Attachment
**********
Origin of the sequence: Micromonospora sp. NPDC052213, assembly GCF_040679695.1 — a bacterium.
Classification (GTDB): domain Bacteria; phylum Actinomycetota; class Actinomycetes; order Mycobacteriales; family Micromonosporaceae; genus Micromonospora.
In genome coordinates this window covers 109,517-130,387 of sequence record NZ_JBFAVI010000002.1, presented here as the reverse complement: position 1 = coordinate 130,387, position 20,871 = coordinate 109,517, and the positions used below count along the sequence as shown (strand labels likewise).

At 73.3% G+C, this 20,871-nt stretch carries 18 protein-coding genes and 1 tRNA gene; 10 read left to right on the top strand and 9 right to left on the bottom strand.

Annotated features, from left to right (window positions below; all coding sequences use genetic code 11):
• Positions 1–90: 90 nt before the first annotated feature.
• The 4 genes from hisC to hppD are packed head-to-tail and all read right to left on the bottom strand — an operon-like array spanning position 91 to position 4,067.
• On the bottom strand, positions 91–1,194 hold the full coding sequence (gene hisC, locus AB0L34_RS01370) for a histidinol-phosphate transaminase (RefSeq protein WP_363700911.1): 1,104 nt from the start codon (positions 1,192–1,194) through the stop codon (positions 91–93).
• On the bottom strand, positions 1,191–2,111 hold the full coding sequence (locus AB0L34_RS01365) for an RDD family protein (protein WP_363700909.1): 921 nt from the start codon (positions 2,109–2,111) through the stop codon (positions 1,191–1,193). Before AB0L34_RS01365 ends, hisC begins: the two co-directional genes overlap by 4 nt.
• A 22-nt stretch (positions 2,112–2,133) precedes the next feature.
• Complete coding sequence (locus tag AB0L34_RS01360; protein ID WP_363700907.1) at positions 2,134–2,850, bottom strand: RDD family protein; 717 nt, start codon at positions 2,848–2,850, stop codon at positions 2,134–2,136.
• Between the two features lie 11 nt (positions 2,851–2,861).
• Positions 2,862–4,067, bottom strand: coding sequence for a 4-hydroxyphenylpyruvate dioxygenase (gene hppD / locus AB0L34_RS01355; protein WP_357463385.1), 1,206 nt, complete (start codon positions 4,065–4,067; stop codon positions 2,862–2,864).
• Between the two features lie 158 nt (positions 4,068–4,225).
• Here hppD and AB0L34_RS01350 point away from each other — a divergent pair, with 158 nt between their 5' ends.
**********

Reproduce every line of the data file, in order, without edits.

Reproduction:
Origin of the sequence: Micromonospora sp. NPDC052213, assembly GCF_040679695.1 — a bacterium.
Classification (GTDB): domain Bacteria; phylum Actinomycetota; class Actinomycetes; order Mycobacteriales; family Micromonosporaceae; genus Micromonospora.
In genome coordinates this window covers 109,517-130,387 of sequence record NZ_JBFAVI010000002.1, presented here as the reverse complement: position 1 = coordinate 130,387, position 20,871 = coordinate 109,517, and the positions used below count along the sequence as shown (strand labels likewise).

At 73.3% G+C, this 20,871-nt stretch carries 18 protein-coding genes and 1 tRNA gene; 10 read left to right on the top strand and 9 right to left on the bottom strand.

Annotated features, from left to right (window positions below; all coding sequences use genetic code 11):
• Positions 1–90: 90 nt before the first annotated feature.
• The 4 genes from hisC to hppD are packed head-to-tail and all read right to left on the bottom strand — an operon-like array spanning position 91 to position 4,067.
• On the bottom strand, positions 91–1,194 hold the full coding sequence (gene hisC, locus AB0L34_RS01370) for a histidinol-phosphate transaminase (RefSeq protein WP_363700911.1): 1,104 nt from the start codon (positions 1,192–1,194) through the stop codon (positions 91–93).
• On the bottom strand, positions 1,191–2,111 hold the full coding sequence (locus AB0L34_RS01365) for an RDD family protein (protein WP_363700909.1): 921 nt from the start codon (positions 2,109–2,111) through the stop codon (positions 1,191–1,193). Before AB0L34_RS01365 ends, hisC begins: the two co-directional genes overlap by 4 nt.
• A 22-nt stretch (positions 2,112–2,133) precedes the next feature.
• Complete coding sequence (locus tag AB0L34_RS01360; protein ID WP_363700907.1) at positions 2,134–2,850, bottom strand: RDD family protein; 717 nt, start codon at positions 2,848–2,850, stop codon at positions 2,134–2,136.
• Between the two features lie 11 nt (positions 2,851–2,861).
• Positions 2,862–4,067, bottom strand: coding sequence for a 4-hydroxyphenylpyruvate dioxygenase (gene hppD / locus AB0L34_RS01355; protein WP_357463385.1), 1,206 nt, complete (start codon positions 4,065–4,067; stop codon positions 2,862–2,864).
• Between the two features lie 158 nt (positions 4,068–4,225).
• Here hppD and AB0L34_RS01350 point away from each other — a divergent pair, with 158 nt between their 5' ends.